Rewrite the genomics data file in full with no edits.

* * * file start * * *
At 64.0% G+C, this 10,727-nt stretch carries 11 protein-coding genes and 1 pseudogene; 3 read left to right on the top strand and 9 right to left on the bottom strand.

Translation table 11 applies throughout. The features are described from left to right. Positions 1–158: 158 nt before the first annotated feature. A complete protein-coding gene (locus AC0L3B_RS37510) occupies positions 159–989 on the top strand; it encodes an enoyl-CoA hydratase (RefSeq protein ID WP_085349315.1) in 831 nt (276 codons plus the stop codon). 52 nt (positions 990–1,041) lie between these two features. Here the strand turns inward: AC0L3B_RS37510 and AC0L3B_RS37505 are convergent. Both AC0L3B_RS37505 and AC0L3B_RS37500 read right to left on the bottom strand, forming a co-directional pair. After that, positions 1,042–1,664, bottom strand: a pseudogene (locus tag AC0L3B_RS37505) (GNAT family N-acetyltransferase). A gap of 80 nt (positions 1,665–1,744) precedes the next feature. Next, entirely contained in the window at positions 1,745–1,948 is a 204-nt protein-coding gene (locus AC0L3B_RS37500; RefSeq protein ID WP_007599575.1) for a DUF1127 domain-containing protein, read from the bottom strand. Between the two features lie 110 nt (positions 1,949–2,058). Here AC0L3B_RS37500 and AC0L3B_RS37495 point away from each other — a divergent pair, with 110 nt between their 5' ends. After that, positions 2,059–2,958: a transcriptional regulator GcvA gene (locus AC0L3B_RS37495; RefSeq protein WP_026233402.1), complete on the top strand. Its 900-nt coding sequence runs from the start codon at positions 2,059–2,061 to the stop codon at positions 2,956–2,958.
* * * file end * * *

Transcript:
At 64.0% G+C, this 10,727-nt stretch carries 11 protein-coding genes and 1 pseudogene; 3 read left to right on the top strand and 9 right to left on the bottom strand.

Translation table 11 applies throughout. The features are described from left to right. Positions 1–158: 158 nt before the first annotated feature. A complete protein-coding gene (locus AC0L3B_RS37510) occupies positions 159–989 on the top strand; it encodes an enoyl-CoA hydratase (RefSeq protein ID WP_085349315.1) in 831 nt (276 codons plus the stop codon). 52 nt (positions 990–1,041) lie between these two features. Here the strand turns inward: AC0L3B_RS37510 and AC0L3B_RS37505 are convergent. Both AC0L3B_RS37505 and AC0L3B_RS37500 read right to left on the bottom strand, forming a co-directional pair. After that, positions 1,042–1,664, bottom strand: a pseudogene (locus tag AC0L3B_RS37505) (GNAT family N-acetyltransferase). A gap of 80 nt (positions 1,665–1,744) precedes the next feature. Next, entirely contained in the window at positions 1,745–1,948 is a 204-nt protein-coding gene (locus AC0L3B_RS37500; RefSeq protein ID WP_007599575.1) for a DUF1127 domain-containing protein, read from the bottom strand. Between the two features lie 110 nt (positions 1,949–2,058). Here AC0L3B_RS37500 and AC0L3B_RS37495 point away from each other — a divergent pair, with 110 nt between their 5' ends. After that, positions 2,059–2,958: a transcriptional regulator GcvA gene (locus AC0L3B_RS37495; RefSeq protein WP_026233402.1), complete on the top strand. Its 900-nt coding sequence runs from the start codon at positions 2,059–2,061 to the stop codon at positions 2,956–2,958.